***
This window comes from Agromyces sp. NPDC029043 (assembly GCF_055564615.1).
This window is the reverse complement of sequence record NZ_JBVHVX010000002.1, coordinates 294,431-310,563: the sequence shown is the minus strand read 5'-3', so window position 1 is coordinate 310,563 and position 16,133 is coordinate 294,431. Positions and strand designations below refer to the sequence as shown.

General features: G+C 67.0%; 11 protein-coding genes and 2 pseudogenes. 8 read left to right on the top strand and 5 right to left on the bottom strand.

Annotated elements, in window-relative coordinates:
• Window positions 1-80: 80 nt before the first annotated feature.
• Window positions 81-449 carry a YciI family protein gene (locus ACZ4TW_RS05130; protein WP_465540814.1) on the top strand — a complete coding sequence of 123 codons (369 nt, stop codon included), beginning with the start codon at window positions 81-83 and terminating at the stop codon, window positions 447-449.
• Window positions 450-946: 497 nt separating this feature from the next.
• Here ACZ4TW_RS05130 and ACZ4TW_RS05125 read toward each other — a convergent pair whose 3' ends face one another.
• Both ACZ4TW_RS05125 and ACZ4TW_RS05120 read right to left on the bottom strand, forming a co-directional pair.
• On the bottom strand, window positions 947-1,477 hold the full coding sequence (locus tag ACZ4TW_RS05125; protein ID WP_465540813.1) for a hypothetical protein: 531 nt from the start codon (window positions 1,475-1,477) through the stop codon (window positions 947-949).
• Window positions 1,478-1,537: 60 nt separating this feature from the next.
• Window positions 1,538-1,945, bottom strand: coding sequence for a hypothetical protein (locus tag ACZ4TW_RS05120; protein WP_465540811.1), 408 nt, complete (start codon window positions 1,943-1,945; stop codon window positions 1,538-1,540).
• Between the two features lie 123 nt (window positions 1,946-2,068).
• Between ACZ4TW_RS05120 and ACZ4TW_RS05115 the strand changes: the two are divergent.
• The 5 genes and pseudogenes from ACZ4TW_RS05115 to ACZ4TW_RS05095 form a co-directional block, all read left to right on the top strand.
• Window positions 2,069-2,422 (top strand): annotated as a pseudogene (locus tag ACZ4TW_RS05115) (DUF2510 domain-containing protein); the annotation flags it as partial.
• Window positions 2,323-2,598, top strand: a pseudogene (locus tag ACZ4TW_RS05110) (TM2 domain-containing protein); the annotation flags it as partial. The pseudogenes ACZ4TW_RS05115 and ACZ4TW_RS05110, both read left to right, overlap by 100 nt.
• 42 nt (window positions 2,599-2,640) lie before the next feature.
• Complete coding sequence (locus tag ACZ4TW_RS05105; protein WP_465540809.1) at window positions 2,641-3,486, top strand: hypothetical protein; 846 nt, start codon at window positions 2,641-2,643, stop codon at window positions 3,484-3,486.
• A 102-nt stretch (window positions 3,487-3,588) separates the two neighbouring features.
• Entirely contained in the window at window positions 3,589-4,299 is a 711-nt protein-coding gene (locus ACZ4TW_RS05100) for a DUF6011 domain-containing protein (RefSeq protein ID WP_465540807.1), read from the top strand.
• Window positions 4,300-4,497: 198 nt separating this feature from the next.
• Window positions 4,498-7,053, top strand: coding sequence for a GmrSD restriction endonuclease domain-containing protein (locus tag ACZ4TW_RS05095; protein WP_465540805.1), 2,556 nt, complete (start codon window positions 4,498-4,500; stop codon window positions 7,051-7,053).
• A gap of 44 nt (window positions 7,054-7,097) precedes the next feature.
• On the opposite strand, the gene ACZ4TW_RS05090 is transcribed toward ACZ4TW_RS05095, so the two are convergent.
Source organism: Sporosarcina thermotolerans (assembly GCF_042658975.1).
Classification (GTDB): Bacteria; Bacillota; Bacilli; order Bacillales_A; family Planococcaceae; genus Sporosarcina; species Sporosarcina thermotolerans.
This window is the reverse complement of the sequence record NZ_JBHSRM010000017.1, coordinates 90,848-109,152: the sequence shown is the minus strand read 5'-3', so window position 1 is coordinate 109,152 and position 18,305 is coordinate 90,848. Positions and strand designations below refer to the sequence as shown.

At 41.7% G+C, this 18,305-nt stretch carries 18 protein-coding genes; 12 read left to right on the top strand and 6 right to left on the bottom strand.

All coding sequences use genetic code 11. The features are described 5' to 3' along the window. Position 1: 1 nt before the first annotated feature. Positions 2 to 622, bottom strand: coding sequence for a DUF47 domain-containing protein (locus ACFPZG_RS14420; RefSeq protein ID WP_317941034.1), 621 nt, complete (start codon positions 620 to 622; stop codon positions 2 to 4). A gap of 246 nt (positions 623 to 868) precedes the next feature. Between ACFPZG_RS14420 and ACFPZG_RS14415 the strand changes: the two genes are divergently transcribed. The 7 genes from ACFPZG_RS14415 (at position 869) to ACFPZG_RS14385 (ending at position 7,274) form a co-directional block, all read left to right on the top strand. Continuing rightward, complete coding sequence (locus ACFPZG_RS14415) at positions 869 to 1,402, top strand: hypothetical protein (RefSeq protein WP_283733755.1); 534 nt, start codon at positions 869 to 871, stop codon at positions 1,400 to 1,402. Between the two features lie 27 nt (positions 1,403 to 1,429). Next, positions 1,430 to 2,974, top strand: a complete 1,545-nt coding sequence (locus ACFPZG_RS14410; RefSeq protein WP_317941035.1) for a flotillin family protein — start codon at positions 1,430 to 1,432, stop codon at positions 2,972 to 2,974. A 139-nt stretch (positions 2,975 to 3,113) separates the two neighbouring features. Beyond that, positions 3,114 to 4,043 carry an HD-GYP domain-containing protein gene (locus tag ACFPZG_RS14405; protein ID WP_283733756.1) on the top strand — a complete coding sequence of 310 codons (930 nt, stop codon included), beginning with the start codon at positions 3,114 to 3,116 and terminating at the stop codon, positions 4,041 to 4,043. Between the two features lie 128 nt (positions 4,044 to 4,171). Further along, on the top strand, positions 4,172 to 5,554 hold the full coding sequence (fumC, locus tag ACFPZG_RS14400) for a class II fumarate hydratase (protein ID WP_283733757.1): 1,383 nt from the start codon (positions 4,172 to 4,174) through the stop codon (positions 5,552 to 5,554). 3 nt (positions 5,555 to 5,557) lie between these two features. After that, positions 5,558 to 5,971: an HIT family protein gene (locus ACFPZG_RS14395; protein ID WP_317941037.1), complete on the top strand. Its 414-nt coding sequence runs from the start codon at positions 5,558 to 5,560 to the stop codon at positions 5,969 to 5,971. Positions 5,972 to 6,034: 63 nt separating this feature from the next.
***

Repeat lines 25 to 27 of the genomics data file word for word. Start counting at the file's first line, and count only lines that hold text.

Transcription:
• On the opposite strand, the gene ACZ4TW_RS05090 is transcribed toward ACZ4TW_RS05095, so the two are convergent.
Source organism: Sporosarcina thermotolerans (assembly GCF_042658975.1).
Classification (GTDB): Bacteria; Bacillota; Bacilli; order Bacillales_A; family Planococcaceae; genus Sporosarcina; species Sporosarcina thermotolerans.